6. Silence in the Library/Forest of the Dead
    7. The Empty Child/The Doctor Dances
    8. Badwolf/Parting of the Ways
    9. The Girl in the Fireplace
    10. School Reunion

    Honorable mentions to "Dalek" and The Fires of Pompeii"
     
  12. Chaos Descending

    Chaos Descending Vice Admiral Admiral

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    At least EVERYONE agrees that The Twin Dilemma is the worst that Doctor Who has to offer. We can all rally around that.
     
  13. Emh

    Emh The Doctor Premium Member

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    I bet Omaha disagrees on that count. ;)
     
  14. The

    The Rear Admiral Rear Admiral

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    Ever seen Time and the Rani? ;)
     
  15. Stevil2001

    Stevil2001 Vice Admiral Admiral

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    Huh? What do you mean?
     
  16. Chaos Descending

    Chaos Descending Vice Admiral Admiral

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    Yes. My comment stands. ;)
     
  17. The

    The Rear Admiral Rear Admiral

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    I don't know. I'll take strangling Peri over Kate O'Mara "impersonating" Bonnie Langford... ;)
     
  18. Chaos Descending

    Chaos Descending Vice Admiral Admiral

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    Now if only we had someone strangling Bonnie Langford...
     
  19. Tomalak

    Tomalak Vice Admiral Admiral

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    The story is commonly known as "The Edge of Destruction", but some prefer "Inside the Spaceship" because it was the name given in I think the 20th anniversary special of the Radio Times among others. Some fans still prefer alternative titles for the early stories, such as "100,000 BC" or "The Tribe of Gum" for serial A, "The Mutants" or "The Dead Planet" for serial B, "Beyond the Sun" and the aforementioned for serial C, "The French Revolution" for "The Reign of Terror", and some more I can't think of at the moment.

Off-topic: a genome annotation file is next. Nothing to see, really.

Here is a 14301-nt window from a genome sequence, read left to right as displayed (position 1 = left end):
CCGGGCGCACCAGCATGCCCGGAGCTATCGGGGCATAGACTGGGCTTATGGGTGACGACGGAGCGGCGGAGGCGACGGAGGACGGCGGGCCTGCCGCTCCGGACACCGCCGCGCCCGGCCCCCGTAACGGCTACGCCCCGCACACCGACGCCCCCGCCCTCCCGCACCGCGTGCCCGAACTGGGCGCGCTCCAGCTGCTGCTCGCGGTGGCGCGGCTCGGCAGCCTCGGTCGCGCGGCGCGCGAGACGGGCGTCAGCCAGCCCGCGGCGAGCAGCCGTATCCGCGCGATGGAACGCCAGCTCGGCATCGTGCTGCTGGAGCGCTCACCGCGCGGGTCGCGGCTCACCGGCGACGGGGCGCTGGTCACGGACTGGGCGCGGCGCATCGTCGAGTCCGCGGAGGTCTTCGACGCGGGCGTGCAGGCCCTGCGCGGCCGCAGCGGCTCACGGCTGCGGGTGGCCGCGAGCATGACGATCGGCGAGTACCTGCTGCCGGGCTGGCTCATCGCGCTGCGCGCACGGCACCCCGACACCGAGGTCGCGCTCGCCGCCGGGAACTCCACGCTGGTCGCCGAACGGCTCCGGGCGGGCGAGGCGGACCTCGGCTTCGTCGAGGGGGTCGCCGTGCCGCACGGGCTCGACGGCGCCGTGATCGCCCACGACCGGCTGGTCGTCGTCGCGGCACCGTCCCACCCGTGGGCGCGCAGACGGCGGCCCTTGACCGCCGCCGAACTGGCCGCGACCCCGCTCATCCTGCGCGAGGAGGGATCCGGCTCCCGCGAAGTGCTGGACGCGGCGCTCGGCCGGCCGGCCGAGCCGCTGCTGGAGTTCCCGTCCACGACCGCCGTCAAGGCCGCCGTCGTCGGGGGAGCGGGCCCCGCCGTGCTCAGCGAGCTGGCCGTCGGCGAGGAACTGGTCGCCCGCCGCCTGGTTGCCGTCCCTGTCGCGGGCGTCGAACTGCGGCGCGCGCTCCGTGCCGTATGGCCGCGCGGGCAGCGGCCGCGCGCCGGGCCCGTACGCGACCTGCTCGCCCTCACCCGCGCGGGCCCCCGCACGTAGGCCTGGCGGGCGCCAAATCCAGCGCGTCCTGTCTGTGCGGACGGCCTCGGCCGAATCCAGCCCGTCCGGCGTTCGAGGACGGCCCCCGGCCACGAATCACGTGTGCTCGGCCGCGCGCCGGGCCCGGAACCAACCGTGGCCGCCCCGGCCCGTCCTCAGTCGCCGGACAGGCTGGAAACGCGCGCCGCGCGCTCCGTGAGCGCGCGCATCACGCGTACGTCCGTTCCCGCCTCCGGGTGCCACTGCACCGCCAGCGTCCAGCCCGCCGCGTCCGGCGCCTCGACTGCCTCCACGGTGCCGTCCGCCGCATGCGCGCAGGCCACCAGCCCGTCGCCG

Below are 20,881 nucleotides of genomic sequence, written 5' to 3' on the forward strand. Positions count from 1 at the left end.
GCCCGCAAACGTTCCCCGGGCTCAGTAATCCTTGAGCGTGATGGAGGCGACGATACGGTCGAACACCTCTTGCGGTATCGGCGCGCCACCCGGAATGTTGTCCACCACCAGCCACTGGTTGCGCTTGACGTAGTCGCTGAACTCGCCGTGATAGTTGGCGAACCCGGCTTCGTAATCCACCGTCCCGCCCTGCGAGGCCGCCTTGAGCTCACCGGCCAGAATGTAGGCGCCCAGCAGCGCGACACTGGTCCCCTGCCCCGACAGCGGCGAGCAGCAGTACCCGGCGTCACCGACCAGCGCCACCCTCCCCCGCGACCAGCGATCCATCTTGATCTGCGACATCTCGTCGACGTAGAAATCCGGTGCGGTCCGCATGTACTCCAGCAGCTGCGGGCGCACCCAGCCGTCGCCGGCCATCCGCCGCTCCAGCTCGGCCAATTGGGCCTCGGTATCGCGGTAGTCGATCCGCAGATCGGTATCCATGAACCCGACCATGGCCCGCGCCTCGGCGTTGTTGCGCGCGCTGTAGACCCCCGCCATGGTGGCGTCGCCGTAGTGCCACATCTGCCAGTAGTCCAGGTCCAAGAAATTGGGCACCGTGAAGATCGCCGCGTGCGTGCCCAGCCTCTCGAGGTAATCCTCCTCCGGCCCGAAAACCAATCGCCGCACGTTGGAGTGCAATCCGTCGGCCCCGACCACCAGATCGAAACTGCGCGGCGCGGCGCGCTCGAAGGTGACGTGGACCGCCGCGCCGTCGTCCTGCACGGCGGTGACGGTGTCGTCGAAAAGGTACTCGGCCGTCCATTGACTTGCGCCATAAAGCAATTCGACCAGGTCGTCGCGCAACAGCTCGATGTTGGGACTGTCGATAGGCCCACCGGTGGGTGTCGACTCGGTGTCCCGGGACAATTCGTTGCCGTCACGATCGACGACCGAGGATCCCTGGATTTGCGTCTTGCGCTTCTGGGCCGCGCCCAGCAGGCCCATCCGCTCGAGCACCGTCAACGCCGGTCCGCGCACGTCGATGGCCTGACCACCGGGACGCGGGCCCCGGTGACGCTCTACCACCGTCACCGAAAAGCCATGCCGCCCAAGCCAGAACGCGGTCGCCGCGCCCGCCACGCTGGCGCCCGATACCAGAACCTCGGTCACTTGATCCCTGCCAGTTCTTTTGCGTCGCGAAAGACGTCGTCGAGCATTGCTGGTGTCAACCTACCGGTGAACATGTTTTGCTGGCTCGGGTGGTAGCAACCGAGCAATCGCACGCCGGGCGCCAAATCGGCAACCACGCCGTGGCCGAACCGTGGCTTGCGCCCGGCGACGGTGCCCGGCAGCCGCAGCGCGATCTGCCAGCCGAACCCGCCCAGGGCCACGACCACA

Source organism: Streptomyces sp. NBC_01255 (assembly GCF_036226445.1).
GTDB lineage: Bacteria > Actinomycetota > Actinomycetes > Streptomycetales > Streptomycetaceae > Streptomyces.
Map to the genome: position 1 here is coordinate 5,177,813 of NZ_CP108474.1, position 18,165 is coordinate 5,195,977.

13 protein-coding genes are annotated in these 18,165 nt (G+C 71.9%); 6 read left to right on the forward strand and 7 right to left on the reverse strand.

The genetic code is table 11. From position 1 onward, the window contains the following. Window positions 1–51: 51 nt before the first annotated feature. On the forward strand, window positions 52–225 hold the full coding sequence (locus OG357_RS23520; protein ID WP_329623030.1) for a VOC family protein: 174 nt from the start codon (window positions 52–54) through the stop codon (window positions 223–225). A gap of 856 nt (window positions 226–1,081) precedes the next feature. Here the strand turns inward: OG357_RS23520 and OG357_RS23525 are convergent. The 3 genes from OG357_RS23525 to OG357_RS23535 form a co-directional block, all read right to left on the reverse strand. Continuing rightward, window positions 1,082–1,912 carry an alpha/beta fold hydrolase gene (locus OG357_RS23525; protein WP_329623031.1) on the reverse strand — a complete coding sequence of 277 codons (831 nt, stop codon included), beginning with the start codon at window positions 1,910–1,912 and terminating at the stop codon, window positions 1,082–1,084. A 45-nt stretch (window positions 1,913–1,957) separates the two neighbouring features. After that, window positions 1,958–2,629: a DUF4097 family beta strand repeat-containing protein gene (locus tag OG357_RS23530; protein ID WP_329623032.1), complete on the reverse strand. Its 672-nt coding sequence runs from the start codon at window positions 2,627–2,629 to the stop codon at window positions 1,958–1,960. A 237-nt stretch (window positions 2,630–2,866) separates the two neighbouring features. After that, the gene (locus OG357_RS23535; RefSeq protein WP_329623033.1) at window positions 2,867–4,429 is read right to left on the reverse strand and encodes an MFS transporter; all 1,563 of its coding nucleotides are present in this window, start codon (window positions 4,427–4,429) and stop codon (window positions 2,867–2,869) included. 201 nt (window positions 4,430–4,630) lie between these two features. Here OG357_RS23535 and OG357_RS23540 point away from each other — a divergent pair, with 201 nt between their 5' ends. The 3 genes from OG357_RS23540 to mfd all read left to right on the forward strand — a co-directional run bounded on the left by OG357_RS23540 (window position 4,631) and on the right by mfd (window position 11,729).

"The Edge of Destruction" is very much the official title, found on the VHS and DVD release, so I find it hard to believe DWM would have printed anything else.
     
  20. Bones2

    Bones2 Commodore Commodore

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    The Empty Child (***)

    So the episode opens and it turns out that mauve is the universal colour for danger, humans aside. Comedy gold. Anyway, the Tardis is chasing a thing that's heading for London, while also weaving through time. Things seem to be attracted to London in this show.

    So they land in wartime London. Rose wants some Spock (as did we all in 2005), and the Doctor isn't sure about her t-shirt. While the Doctor asks around, Rose somehow ends up climbing a blimp and an air raid starts. The Doctor then talks to a cat (raising Ninth in my esteem by about 200%), his Tardis phone rings even though it shouldn't be able to, and some woman appears then disappears.

    As episode set ups go, this is good. It's dark, it's the war, things are weird. I hope nothing gay and irritating comes along to ruin it.

    There are some fairly good effects of an air raid, while, somewhat less convincingly, we see Rose hanging on a rope in the middle of it all. We then meet Captain Jack, my least favourite character in all of fiction, and we immediately get the measure of him because he compliments both a girl's bottom and a man's. He's kind enough to save Rose, probably because he fancies her (she has a pulse after all).